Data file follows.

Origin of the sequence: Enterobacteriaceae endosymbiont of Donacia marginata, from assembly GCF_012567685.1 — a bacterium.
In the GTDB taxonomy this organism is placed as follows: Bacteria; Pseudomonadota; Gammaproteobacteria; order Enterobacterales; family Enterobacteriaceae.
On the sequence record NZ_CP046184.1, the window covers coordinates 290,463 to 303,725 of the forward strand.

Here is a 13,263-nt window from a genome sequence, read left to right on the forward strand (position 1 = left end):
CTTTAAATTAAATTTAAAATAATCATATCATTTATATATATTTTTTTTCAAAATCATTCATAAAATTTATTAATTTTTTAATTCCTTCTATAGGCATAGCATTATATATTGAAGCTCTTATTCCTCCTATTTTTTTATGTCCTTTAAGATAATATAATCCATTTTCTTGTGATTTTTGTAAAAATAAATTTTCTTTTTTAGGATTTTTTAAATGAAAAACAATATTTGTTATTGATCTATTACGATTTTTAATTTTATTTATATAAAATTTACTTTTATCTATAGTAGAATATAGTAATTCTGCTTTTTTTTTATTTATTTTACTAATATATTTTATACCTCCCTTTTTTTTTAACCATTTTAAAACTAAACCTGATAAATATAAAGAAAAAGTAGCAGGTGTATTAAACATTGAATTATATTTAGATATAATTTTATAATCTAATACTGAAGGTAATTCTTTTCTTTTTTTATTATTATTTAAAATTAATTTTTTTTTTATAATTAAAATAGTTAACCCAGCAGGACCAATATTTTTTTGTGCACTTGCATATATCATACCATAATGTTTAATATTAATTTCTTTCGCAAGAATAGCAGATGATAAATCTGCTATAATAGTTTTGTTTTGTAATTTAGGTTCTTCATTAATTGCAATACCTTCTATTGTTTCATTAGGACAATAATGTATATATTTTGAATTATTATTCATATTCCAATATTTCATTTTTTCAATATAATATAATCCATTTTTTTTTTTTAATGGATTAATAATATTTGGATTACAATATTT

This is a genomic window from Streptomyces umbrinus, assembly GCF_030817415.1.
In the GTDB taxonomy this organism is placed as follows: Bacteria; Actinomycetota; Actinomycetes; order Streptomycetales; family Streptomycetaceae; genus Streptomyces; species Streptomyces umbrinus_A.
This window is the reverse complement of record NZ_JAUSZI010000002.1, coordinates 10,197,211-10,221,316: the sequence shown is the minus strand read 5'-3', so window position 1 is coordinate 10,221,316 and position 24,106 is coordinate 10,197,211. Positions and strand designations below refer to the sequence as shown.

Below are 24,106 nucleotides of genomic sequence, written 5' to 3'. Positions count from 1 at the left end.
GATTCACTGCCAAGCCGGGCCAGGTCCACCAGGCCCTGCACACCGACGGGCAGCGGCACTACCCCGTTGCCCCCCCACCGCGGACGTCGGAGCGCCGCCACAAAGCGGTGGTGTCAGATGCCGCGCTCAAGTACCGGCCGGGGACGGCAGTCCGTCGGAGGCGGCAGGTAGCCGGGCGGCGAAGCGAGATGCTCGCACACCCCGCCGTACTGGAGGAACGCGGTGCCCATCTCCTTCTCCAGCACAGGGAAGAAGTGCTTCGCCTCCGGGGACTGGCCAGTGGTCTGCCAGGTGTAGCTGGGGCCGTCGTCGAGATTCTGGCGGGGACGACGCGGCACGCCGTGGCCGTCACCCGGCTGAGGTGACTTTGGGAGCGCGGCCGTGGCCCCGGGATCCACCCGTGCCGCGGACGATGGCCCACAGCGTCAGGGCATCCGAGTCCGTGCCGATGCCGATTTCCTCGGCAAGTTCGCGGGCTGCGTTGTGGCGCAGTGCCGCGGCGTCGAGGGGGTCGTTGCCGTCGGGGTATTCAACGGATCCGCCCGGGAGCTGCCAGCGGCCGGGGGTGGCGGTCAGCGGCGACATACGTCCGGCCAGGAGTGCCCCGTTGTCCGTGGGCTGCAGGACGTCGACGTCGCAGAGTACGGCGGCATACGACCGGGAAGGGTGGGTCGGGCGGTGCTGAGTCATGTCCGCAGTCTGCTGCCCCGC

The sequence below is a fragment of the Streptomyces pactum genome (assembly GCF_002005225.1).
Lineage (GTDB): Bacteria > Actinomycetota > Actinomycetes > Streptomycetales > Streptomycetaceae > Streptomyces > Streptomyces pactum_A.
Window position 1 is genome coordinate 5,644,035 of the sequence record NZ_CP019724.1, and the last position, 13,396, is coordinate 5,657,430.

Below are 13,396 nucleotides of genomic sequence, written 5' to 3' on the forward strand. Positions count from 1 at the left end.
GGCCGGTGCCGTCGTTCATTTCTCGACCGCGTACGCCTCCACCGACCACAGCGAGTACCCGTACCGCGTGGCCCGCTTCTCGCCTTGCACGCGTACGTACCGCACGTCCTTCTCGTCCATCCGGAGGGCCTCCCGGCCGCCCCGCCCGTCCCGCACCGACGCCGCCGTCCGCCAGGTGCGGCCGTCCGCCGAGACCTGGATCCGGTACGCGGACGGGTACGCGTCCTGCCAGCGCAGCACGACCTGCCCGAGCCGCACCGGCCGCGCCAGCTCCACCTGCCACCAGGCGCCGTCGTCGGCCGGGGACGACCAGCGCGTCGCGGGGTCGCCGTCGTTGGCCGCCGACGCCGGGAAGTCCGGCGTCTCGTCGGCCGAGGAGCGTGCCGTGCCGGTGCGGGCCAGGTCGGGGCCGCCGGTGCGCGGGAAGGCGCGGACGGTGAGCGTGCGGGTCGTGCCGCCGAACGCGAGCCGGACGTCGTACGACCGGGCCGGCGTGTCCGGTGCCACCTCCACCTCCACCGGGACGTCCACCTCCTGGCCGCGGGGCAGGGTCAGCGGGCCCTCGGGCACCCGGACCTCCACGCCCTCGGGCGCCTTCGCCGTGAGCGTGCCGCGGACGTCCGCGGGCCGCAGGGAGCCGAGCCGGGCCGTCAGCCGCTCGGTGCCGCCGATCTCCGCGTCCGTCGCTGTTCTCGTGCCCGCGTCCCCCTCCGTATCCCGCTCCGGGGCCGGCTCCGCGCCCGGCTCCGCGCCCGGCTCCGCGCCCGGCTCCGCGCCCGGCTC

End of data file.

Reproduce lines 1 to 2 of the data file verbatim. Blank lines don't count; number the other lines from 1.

Origin of the sequence: Enterobacteriaceae endosymbiont of Donacia marginata, from assembly GCF_012567685.1 — a bacterium.
In the GTDB taxonomy this organism is placed as follows: Bacteria; Pseudomonadota; Gammaproteobacteria; order Enterobacterales; family Enterobacteriaceae.